Mihi: E nga reo, e nga mana, Tena koutou katoa. He mihi whanui tenei ki a koutou e awhi nei i tenei kaupapa. He putanga tenei mahi rangahau na koutou. No reira, e rau rangatira ma tena koutou, tena koutou, tena koutou katoa.
We are a group of Island Bay families focused on strengthening Tikanga Māori - in the lives of children and ourselves; within the school and within the community.
Our purpose is through whakawhanaungatanga, we build community and honour people where they are, for who they are and for what they are.
Meetings are a chance to get together, to learn and practise te reo and tikanga (mihi, pepeha, karakia, waiata etc).
No prior knowledge is required; just enthusiasm.
We focus our energies on 4 core events through the school year:
Pōwhiri (at the start of each term)
Matariki (Aotearoa New Year);
Noho marae (towards the end of the year), and
Poroporoaki (at the year’s end).
We also spend some time singing the school song, playing guitar/ ukulele, talking and sharing kai.
Bring along a plate and your whānau. We have two meetings per term.
Na te Whanau Group
Our kids in action
Island Bay School Pōwhiri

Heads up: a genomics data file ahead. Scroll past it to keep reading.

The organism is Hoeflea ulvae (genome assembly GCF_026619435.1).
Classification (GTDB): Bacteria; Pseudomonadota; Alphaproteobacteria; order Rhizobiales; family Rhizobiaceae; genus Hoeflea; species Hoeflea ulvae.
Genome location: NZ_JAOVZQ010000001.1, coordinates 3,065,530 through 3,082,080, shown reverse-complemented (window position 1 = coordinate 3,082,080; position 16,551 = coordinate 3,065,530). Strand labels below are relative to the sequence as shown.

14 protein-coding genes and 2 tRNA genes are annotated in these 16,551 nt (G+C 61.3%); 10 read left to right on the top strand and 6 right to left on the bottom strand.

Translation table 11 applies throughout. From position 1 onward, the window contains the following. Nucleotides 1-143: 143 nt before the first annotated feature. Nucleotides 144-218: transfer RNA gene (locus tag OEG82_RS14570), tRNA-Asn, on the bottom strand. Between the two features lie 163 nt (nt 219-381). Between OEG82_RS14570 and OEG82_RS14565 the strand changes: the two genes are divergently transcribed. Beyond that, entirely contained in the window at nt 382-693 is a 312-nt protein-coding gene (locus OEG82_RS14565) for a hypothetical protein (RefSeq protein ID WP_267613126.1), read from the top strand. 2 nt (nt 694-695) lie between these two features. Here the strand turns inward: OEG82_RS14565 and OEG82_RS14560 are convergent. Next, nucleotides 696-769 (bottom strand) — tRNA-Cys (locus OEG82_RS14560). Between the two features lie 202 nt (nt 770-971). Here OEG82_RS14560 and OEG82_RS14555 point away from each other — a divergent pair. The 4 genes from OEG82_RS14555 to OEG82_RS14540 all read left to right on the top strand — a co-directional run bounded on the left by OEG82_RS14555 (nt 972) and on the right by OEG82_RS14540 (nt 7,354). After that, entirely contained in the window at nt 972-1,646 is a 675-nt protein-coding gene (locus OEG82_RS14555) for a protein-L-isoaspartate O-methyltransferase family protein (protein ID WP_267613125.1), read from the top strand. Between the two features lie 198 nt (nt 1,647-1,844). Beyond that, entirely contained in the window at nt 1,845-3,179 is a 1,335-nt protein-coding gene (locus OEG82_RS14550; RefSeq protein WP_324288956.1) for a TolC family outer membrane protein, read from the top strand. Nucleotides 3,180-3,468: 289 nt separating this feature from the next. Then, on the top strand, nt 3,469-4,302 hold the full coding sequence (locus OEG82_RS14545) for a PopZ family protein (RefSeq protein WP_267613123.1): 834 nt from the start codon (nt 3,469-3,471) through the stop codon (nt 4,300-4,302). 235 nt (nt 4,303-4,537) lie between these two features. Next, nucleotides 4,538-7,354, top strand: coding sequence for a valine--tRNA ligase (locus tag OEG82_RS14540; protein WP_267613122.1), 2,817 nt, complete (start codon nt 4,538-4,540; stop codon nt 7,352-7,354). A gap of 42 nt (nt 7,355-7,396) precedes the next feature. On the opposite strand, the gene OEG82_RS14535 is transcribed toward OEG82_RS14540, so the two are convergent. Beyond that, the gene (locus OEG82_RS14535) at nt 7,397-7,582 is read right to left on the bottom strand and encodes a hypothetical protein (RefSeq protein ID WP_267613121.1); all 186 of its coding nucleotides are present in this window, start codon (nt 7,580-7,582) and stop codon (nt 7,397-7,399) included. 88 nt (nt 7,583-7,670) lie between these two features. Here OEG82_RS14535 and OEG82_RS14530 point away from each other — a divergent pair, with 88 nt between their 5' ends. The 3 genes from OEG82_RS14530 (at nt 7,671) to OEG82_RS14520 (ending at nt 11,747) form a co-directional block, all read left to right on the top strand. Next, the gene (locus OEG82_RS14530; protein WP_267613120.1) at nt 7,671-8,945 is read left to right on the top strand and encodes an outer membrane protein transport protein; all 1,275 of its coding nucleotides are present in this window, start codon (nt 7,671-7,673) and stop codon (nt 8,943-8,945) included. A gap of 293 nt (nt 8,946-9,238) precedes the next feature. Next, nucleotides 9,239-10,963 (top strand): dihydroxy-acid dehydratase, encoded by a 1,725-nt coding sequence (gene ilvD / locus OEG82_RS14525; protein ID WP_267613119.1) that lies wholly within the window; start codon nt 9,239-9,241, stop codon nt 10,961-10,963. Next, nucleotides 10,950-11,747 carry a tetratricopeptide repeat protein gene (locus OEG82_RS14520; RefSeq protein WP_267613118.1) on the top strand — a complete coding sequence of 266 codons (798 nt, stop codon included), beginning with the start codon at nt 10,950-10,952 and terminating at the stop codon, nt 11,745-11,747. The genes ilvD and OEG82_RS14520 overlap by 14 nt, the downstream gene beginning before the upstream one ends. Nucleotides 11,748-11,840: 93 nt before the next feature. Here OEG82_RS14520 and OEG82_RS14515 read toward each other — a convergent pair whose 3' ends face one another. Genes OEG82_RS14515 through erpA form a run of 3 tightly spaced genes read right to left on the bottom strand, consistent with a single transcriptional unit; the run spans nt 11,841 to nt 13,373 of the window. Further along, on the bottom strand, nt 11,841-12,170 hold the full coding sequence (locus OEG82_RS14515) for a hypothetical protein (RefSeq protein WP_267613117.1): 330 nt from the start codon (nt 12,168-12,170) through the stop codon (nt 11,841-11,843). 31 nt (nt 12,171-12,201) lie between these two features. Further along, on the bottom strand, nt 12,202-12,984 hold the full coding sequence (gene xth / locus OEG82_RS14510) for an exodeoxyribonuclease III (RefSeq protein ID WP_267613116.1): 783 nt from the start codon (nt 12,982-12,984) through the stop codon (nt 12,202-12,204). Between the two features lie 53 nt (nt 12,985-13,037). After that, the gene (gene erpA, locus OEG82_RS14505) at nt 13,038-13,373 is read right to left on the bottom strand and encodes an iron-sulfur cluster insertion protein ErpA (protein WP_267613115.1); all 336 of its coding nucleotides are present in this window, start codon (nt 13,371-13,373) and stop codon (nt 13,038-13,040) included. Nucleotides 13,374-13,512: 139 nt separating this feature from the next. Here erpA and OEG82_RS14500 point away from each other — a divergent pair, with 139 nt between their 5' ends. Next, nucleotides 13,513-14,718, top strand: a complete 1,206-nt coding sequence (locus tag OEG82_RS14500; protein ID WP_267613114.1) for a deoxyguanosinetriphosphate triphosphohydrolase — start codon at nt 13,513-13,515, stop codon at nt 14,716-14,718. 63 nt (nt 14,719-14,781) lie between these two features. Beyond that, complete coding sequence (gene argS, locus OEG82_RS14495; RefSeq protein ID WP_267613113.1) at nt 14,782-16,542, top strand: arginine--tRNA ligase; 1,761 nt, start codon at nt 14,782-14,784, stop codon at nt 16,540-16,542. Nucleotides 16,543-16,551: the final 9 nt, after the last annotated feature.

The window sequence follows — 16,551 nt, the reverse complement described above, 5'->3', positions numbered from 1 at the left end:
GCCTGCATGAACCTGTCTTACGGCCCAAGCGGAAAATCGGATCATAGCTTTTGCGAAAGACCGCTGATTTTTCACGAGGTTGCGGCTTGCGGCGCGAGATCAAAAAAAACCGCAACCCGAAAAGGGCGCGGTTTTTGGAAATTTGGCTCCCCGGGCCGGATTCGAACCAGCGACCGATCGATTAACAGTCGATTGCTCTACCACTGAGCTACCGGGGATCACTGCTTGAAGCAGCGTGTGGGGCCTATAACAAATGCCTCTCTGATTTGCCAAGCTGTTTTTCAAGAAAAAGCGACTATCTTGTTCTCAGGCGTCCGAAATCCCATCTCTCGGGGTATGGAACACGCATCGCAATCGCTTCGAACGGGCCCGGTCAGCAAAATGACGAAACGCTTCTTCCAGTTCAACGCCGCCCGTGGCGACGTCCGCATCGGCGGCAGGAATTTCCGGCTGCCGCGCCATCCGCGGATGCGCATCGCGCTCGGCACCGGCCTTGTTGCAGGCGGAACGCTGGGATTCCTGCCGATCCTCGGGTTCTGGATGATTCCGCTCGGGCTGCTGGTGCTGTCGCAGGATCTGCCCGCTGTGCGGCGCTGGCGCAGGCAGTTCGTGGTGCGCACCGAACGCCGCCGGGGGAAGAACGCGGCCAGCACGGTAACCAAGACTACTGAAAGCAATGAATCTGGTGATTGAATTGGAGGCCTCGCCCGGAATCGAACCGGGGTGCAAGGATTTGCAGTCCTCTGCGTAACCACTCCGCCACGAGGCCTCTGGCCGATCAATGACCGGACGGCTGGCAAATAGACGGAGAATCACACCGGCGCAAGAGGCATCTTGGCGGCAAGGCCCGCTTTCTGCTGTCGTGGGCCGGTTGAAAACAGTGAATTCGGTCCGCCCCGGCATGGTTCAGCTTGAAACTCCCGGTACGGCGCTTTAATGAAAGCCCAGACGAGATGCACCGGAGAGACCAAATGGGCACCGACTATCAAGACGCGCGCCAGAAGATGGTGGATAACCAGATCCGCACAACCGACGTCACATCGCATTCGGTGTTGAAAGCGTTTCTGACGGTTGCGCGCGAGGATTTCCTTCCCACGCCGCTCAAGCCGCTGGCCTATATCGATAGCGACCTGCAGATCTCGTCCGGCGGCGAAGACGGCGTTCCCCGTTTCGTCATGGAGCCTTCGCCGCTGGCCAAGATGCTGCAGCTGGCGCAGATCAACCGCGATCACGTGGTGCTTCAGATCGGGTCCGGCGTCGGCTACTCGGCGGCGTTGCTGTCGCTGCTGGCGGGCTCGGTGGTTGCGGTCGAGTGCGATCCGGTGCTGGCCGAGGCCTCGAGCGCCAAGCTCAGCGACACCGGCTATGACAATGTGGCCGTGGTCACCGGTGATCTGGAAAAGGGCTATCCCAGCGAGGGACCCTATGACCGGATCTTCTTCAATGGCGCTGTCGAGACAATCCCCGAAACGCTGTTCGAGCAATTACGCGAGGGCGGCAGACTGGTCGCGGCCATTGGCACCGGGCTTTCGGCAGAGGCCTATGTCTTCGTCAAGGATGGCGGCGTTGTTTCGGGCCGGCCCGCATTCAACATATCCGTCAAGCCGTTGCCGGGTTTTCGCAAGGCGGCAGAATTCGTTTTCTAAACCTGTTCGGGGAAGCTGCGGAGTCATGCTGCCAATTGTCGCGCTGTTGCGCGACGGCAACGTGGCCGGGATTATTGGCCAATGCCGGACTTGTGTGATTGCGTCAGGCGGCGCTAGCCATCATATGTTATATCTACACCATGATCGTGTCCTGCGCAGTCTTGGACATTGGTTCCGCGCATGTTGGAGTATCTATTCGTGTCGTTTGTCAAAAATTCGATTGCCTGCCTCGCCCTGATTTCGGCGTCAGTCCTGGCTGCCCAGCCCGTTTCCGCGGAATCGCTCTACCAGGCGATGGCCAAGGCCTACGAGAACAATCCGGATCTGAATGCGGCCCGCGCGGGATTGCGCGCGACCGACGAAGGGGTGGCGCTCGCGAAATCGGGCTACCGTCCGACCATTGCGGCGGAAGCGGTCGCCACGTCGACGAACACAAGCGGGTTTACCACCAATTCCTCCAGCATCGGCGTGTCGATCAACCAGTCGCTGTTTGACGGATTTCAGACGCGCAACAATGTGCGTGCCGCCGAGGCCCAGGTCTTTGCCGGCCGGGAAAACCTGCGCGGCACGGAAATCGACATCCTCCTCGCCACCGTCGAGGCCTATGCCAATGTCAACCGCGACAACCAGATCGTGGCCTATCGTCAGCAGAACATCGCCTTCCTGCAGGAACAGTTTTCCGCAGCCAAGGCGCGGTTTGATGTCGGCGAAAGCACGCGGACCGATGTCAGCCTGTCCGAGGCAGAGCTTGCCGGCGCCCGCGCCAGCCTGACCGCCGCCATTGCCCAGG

New children, their whanau and new staff meet at 8.55am in the Learning Hub where they are briefed by Maria, and will have a chance to discuss protocol and practice the waiata (song).
On pōwhiri days, Island Bay School children in the Kapa haka group should go to class to be marked off the roll, then meet at the hall at 9am to get ready.
The pōwhiri starts around 9.15am and takes around 40 minutes. It is customary to share kai (food) afterwards, so new families and staff are invited to stay for morning tea in the staffroom.
Protocol - Kawa
Our new families are the manuhiri. When the pōwhiri starts, this group is called into the hall by the Karanga. Women and children enter first, followed by men.
Everyone remains standing for the waiata "Toi-a-mai". During the song, both sides hongi.
When the Tangata Whenua sit down, this is the cue for everyone to be seated.
The Tangata Whenua speaker (Nathan or Ross) will give a speech, which is followed by a waiata "E tu Kahikatea".
The manuhiri side then speaks (Ross or a parent). This is followed by the waiata that the group practiced earlier.
At this point children return to class with their teachers, while our new families are invited to the staffroom for a light morning tea.